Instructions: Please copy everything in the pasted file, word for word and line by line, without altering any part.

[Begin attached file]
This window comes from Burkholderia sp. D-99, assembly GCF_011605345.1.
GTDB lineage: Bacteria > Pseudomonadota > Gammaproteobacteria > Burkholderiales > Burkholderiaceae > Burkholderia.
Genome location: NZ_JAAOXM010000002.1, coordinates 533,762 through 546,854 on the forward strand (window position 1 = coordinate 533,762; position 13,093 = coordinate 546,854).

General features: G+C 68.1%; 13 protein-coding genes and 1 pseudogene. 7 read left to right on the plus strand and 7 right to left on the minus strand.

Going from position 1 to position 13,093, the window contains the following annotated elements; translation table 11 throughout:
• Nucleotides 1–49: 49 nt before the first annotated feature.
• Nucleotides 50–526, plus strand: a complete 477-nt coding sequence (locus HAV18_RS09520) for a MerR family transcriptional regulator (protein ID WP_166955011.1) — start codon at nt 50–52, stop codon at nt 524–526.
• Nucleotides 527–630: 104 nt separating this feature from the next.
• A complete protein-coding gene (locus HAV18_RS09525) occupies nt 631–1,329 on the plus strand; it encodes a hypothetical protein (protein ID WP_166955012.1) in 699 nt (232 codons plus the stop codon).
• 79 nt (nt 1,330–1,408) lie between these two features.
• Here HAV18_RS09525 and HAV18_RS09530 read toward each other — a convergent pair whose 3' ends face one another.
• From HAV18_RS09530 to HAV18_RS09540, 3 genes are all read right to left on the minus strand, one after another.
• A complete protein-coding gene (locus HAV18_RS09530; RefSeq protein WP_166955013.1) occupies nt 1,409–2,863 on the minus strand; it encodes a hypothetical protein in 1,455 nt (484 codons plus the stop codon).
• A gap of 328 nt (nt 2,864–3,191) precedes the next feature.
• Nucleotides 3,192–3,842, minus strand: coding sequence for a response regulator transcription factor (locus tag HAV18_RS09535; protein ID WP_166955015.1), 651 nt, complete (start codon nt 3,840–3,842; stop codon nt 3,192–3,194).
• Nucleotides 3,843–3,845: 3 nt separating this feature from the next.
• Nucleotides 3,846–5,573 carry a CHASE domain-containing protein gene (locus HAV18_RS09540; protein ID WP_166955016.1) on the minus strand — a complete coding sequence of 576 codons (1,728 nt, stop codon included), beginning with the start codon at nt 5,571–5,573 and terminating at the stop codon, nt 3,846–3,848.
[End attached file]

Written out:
This window comes from Burkholderia sp. D-99, assembly GCF_011605345.1.
GTDB lineage: Bacteria > Pseudomonadota > Gammaproteobacteria > Burkholderiales > Burkholderiaceae > Burkholderia.
Genome location: NZ_JAAOXM010000002.1, coordinates 533,762 through 546,854 on the forward strand (window position 1 = coordinate 533,762; position 13,093 = coordinate 546,854).

General features: G+C 68.1%; 13 protein-coding genes and 1 pseudogene. 7 read left to right on the plus strand and 7 right to left on the minus strand.

Going from position 1 to position 13,093, the window contains the following annotated elements; translation table 11 throughout:
• Nucleotides 1–49: 49 nt before the first annotated feature.
• Nucleotides 50–526, plus strand: a complete 477-nt coding sequence (locus HAV18_RS09520) for a MerR family transcriptional regulator (protein ID WP_166955011.1) — start codon at nt 50–52, stop codon at nt 524–526.
• Nucleotides 527–630: 104 nt separating this feature from the next.
• A complete protein-coding gene (locus HAV18_RS09525) occupies nt 631–1,329 on the plus strand; it encodes a hypothetical protein (protein ID WP_166955012.1) in 699 nt (232 codons plus the stop codon).
• 79 nt (nt 1,330–1,408) lie between these two features.
• Here HAV18_RS09525 and HAV18_RS09530 read toward each other — a convergent pair whose 3' ends face one another.
• From HAV18_RS09530 to HAV18_RS09540, 3 genes are all read right to left on the minus strand, one after another.
• A complete protein-coding gene (locus HAV18_RS09530; RefSeq protein WP_166955013.1) occupies nt 1,409–2,863 on the minus strand; it encodes a hypothetical protein in 1,455 nt (484 codons plus the stop codon).
• A gap of 328 nt (nt 2,864–3,191) precedes the next feature.
• Nucleotides 3,192–3,842, minus strand: coding sequence for a response regulator transcription factor (locus tag HAV18_RS09535; protein ID WP_166955015.1), 651 nt, complete (start codon nt 3,840–3,842; stop codon nt 3,192–3,194).
• Nucleotides 3,843–3,845: 3 nt separating this feature from the next.
• Nucleotides 3,846–5,573 carry a CHASE domain-containing protein gene (locus HAV18_RS09540; protein ID WP_166955016.1) on the minus strand — a complete coding sequence of 576 codons (1,728 nt, stop codon included), beginning with the start codon at nt 5,571–5,573 and terminating at the stop codon, nt 3,846–3,848.